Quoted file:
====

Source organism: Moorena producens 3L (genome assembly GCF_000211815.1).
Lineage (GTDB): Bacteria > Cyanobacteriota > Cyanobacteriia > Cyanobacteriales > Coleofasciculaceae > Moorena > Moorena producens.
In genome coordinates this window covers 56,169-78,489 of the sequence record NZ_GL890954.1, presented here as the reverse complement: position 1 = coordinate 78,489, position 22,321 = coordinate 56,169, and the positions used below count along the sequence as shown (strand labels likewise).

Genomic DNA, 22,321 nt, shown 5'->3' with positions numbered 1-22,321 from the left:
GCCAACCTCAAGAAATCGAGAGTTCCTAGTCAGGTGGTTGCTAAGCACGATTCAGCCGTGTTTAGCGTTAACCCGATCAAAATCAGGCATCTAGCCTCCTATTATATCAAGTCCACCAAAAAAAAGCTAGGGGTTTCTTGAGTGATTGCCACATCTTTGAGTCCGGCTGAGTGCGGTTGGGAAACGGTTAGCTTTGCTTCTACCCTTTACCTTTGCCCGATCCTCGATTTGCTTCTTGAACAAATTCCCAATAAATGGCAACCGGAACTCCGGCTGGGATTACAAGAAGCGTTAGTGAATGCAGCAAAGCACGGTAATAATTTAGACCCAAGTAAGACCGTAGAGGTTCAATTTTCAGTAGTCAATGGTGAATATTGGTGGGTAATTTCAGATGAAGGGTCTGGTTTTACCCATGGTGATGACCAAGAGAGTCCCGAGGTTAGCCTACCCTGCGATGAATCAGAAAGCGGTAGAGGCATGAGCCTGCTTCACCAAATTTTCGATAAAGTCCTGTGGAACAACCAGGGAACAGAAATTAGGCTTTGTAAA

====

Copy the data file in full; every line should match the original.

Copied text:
Source organism: Moorena producens 3L (genome assembly GCF_000211815.1).
Lineage (GTDB): Bacteria > Cyanobacteriota > Cyanobacteriia > Cyanobacteriales > Coleofasciculaceae > Moorena > Moorena producens.
In genome coordinates this window covers 56,169-78,489 of the sequence record NZ_GL890954.1, presented here as the reverse complement: position 1 = coordinate 78,489, position 22,321 = coordinate 56,169, and the positions used below count along the sequence as shown (strand labels likewise).

Genomic DNA, 22,321 nt, shown 5'->3' with positions numbered 1-22,321 from the left:
GCCAACCTCAAGAAATCGAGAGTTCCTAGTCAGGTGGTTGCTAAGCACGATTCAGCCGTGTTTAGCGTTAACCCGATCAAAATCAGGCATCTAGCCTCCTATTATATCAAGTCCACCAAAAAAAAGCTAGGGGTTTCTTGAGTGATTGCCACATCTTTGAGTCCGGCTGAGTGCGGTTGGGAAACGGTTAGCTTTGCTTCTACCCTTTACCTTTGCCCGATCCTCGATTTGCTTCTTGAACAAATTCCCAATAAATGGCAACCGGAACTCCGGCTGGGATTACAAGAAGCGTTAGTGAATGCAGCAAAGCACGGTAATAATTTAGACCCAAGTAAGACCGTAGAGGTTCAATTTTCAGTAGTCAATGGTGAATATTGGTGGGTAATTTCAGATGAAGGGTCTGGTTTTACCCATGGTGATGACCAAGAGAGTCCCGAGGTTAGCCTACCCTGCGATGAATCAGAAAGCGGTAGAGGCATGAGCCTGCTTCACCAAATTTTCGATAAAGTCCTGTGGAACAACCAGGGAACAGAAATTAGGCTTTGTAAA